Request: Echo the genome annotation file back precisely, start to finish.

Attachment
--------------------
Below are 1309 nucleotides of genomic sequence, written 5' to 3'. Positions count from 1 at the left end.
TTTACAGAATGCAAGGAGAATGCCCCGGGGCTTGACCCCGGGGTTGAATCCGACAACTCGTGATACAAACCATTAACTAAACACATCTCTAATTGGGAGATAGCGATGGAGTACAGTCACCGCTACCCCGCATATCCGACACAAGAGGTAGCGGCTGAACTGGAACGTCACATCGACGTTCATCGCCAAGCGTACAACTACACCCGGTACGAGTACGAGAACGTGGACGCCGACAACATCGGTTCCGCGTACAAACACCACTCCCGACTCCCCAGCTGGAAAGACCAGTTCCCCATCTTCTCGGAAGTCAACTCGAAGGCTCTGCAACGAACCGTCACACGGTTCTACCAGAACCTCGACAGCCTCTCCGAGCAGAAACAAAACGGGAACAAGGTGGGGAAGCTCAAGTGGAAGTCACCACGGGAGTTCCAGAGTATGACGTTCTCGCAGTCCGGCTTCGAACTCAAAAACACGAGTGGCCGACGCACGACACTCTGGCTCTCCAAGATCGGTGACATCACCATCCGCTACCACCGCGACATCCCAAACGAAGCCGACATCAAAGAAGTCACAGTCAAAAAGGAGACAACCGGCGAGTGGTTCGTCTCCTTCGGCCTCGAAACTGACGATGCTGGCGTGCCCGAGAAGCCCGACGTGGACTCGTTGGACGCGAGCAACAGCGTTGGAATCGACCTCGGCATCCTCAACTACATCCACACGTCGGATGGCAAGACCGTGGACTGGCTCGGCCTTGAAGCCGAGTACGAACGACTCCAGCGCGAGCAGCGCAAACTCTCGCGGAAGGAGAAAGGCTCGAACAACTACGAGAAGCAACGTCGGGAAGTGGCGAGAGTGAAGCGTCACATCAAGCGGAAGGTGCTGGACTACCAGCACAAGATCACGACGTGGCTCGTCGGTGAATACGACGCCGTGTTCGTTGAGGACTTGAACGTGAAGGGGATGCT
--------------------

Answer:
Below are 1309 nucleotides of genomic sequence, written 5' to 3'. Positions count from 1 at the left end.
TTTACAGAATGCAAGGAGAATGCCCCGGGGCTTGACCCCGGGGTTGAATCCGACAACTCGTGATACAAACCATTAACTAAACACATCTCTAATTGGGAGATAGCGATGGAGTACAGTCACCGCTACCCCGCATATCCGACACAAGAGGTAGCGGCTGAACTGGAACGTCACATCGACGTTCATCGCCAAGCGTACAACTACACCCGGTACGAGTACGAGAACGTGGACGCCGACAACATCGGTTCCGCGTACAAACACCACTCCCGACTCCCCAGCTGGAAAGACCAGTTCCCCATCTTCTCGGAAGTCAACTCGAAGGCTCTGCAACGAACCGTCACACGGTTCTACCAGAACCTCGACAGCCTCTCCGAGCAGAAACAAAACGGGAACAAGGTGGGGAAGCTCAAGTGGAAGTCACCACGGGAGTTCCAGAGTATGACGTTCTCGCAGTCCGGCTTCGAACTCAAAAACACGAGTGGCCGACGCACGACACTCTGGCTCTCCAAGATCGGTGACATCACCATCCGCTACCACCGCGACATCCCAAACGAAGCCGACATCAAAGAAGTCACAGTCAAAAAGGAGACAACCGGCGAGTGGTTCGTCTCCTTCGGCCTCGAAACTGACGATGCTGGCGTGCCCGAGAAGCCCGACGTGGACTCGTTGGACGCGAGCAACAGCGTTGGAATCGACCTCGGCATCCTCAACTACATCCACACGTCGGATGGCAAGACCGTGGACTGGCTCGGCCTTGAAGCCGAGTACGAACGACTCCAGCGCGAGCAGCGCAAACTCTCGCGGAAGGAGAAAGGCTCGAACAACTACGAGAAGCAACGTCGGGAAGTGGCGAGAGTGAAGCGTCACATCAAGCGGAAGGTGCTGGACTACCAGCACAAGATCACGACGTGGCTCGTCGGTGAATACGACGCCGTGTTCGTTGAGGACTTGAACGTGAAGGGGATGCT